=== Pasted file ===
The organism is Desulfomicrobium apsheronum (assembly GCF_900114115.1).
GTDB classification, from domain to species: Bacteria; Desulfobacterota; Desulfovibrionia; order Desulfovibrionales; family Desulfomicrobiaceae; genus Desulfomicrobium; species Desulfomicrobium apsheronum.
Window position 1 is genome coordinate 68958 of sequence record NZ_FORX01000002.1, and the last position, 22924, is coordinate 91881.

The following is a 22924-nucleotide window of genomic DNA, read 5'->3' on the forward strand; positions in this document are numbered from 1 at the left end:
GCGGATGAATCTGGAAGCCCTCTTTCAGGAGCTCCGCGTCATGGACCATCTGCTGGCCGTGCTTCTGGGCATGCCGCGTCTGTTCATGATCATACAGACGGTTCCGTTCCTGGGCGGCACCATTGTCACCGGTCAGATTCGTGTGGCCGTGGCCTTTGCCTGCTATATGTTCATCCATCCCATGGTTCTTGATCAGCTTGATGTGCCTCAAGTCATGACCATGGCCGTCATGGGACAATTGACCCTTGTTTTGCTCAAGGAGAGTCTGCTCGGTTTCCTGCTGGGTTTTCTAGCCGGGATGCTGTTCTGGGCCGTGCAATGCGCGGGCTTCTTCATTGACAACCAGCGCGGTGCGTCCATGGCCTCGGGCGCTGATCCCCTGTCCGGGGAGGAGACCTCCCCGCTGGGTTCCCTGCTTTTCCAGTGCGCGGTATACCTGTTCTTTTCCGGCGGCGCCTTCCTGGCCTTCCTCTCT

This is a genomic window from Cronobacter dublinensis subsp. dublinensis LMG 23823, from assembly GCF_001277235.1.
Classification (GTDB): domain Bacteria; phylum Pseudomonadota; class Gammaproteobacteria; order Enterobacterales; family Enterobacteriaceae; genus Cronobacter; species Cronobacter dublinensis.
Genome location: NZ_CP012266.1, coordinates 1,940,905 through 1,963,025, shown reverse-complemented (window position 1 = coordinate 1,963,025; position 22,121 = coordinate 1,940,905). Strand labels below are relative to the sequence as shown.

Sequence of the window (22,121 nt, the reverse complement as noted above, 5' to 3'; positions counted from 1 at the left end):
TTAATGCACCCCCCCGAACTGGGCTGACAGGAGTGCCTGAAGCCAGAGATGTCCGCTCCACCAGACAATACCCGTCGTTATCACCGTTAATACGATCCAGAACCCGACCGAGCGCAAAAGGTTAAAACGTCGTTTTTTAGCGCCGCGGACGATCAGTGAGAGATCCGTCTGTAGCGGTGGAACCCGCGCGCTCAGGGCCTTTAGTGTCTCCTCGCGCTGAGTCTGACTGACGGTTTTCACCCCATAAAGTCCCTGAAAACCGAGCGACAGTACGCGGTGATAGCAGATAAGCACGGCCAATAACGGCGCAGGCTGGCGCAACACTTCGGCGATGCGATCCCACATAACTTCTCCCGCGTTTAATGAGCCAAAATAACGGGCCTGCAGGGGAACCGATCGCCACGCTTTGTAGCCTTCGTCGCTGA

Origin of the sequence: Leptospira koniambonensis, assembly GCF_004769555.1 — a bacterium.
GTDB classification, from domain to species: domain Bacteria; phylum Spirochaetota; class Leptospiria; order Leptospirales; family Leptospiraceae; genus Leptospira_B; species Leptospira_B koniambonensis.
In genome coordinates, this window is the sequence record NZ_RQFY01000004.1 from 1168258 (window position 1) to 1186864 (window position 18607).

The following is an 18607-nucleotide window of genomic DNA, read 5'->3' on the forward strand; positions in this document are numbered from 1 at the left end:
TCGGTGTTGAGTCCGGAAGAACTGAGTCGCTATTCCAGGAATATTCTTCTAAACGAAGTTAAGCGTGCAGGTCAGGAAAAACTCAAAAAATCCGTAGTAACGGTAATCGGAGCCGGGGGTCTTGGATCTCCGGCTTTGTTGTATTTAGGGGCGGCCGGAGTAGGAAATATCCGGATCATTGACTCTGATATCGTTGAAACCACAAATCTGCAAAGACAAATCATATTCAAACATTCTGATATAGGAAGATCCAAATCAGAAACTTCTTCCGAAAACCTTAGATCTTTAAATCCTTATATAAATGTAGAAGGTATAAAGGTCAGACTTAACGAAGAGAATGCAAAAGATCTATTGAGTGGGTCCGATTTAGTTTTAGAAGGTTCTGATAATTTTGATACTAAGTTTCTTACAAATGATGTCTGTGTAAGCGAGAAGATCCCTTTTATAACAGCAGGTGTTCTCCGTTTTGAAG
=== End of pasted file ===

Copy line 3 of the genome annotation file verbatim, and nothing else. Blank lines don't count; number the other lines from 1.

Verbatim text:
Window position 1 is genome coordinate 68958 of sequence record NZ_FORX01000002.1, and the last position, 22924, is coordinate 91881.